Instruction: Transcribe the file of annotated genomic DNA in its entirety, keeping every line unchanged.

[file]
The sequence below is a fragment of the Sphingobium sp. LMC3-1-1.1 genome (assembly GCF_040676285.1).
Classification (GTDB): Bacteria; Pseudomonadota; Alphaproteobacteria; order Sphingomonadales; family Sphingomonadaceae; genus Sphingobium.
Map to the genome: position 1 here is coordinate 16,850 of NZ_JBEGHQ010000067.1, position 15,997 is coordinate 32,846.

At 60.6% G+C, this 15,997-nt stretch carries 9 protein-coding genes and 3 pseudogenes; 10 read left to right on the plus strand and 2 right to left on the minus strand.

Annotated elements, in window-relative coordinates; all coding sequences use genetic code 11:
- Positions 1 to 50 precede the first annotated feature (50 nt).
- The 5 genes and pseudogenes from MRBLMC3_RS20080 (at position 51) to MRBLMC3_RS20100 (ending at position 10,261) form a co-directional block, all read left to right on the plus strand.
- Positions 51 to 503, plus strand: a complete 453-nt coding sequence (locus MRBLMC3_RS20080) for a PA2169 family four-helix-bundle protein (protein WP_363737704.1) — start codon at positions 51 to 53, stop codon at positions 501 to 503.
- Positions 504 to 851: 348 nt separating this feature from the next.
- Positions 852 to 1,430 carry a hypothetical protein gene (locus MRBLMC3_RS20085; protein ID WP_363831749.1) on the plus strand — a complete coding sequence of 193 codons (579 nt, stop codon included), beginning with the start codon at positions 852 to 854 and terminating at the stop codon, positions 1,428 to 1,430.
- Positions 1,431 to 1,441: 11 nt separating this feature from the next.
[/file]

The sequence below is a fragment of the Sphingobium sp. LMC3-1-1.1 genome (assembly GCF_040676285.1).
Classification (GTDB): Bacteria; Pseudomonadota; Alphaproteobacteria; order Sphingomonadales; family Sphingomonadaceae; genus Sphingobium.
Map to the genome: position 1 here is coordinate 16,850 of NZ_JBEGHQ010000067.1, position 15,997 is coordinate 32,846.

At 60.6% G+C, this 15,997-nt stretch carries 9 protein-coding genes and 3 pseudogenes; 10 read left to right on the plus strand and 2 right to left on the minus strand.

Annotated elements, in window-relative coordinates; all coding sequences use genetic code 11:
- Positions 1 to 50 precede the first annotated feature (50 nt).
- The 5 genes and pseudogenes from MRBLMC3_RS20080 (at position 51) to MRBLMC3_RS20100 (ending at position 10,261) form a co-directional block, all read left to right on the plus strand.
- Positions 51 to 503, plus strand: a complete 453-nt coding sequence (locus MRBLMC3_RS20080) for a PA2169 family four-helix-bundle protein (protein WP_363737704.1) — start codon at positions 51 to 53, stop codon at positions 501 to 503.
- Positions 504 to 851: 348 nt separating this feature from the next.
- Positions 852 to 1,430 carry a hypothetical protein gene (locus MRBLMC3_RS20085; protein ID WP_363831749.1) on the plus strand — a complete coding sequence of 193 codons (579 nt, stop codon included), beginning with the start codon at positions 852 to 854 and terminating at the stop codon, positions 1,428 to 1,430.
- Positions 1,431 to 1,441: 11 nt separating this feature from the next.